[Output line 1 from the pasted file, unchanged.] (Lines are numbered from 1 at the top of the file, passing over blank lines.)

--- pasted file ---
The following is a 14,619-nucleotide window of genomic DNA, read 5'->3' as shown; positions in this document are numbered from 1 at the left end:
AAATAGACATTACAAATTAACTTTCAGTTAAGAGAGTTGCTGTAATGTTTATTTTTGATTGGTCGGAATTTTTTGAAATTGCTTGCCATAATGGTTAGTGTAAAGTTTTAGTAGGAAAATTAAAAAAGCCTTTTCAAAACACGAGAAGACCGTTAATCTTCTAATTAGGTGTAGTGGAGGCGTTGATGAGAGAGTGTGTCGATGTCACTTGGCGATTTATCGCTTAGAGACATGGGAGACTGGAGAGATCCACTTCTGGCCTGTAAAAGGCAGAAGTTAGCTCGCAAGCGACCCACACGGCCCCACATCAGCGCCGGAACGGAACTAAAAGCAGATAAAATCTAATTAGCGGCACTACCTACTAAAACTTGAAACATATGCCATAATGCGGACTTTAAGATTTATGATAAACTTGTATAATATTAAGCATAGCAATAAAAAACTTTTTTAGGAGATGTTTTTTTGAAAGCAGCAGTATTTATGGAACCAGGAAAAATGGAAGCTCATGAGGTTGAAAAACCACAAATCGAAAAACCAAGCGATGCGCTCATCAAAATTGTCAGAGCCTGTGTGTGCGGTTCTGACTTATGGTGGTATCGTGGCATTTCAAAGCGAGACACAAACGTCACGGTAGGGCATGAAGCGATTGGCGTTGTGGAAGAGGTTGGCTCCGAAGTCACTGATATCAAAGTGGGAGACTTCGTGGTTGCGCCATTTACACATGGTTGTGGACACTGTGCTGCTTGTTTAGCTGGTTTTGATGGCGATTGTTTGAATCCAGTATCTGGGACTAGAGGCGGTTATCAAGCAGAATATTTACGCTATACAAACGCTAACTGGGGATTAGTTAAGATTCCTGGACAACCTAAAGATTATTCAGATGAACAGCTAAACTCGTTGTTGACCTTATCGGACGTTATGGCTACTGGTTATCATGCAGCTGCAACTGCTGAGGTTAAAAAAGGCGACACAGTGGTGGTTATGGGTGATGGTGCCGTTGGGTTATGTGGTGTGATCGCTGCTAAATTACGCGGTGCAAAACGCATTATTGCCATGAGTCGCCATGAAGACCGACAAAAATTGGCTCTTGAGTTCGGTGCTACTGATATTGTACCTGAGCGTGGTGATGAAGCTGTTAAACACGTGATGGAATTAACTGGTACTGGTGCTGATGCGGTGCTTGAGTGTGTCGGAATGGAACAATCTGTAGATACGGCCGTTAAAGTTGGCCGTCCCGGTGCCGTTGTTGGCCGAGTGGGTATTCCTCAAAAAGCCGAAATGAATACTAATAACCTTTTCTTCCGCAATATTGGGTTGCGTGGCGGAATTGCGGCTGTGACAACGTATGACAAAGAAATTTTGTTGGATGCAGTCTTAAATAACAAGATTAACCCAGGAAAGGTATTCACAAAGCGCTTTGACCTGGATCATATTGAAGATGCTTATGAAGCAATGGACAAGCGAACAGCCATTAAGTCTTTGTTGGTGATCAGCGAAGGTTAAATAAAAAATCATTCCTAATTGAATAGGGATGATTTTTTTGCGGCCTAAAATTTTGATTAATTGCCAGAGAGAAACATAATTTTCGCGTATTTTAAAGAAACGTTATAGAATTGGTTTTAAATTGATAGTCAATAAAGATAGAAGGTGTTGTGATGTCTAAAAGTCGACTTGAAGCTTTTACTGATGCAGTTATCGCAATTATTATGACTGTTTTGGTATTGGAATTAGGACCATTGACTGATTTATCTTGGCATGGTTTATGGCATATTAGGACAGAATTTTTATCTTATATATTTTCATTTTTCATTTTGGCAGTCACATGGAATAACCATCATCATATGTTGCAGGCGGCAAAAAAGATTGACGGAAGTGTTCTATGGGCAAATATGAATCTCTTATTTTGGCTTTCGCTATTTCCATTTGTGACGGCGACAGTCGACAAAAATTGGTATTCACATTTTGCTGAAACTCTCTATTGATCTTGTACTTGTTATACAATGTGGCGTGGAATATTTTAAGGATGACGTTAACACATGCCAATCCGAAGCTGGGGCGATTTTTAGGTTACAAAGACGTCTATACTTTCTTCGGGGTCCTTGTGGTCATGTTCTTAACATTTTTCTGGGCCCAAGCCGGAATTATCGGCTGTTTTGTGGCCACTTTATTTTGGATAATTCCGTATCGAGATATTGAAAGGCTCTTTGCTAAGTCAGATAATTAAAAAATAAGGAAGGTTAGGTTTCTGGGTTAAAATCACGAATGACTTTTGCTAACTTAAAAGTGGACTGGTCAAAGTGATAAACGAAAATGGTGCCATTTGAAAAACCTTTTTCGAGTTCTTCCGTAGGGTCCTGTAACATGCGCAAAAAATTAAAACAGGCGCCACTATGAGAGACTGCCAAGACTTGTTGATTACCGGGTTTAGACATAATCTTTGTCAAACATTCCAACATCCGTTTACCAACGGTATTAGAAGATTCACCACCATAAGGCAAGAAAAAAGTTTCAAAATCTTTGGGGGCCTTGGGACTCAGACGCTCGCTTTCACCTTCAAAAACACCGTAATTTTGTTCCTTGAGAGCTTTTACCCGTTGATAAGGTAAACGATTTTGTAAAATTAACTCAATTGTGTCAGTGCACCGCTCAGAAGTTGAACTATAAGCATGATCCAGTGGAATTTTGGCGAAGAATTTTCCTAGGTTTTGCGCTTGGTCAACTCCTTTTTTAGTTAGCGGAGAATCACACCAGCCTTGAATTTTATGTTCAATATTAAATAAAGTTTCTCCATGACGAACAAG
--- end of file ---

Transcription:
The following is a 14,619-nucleotide window of genomic DNA, read 5'->3' as shown; positions in this document are numbered from 1 at the left end: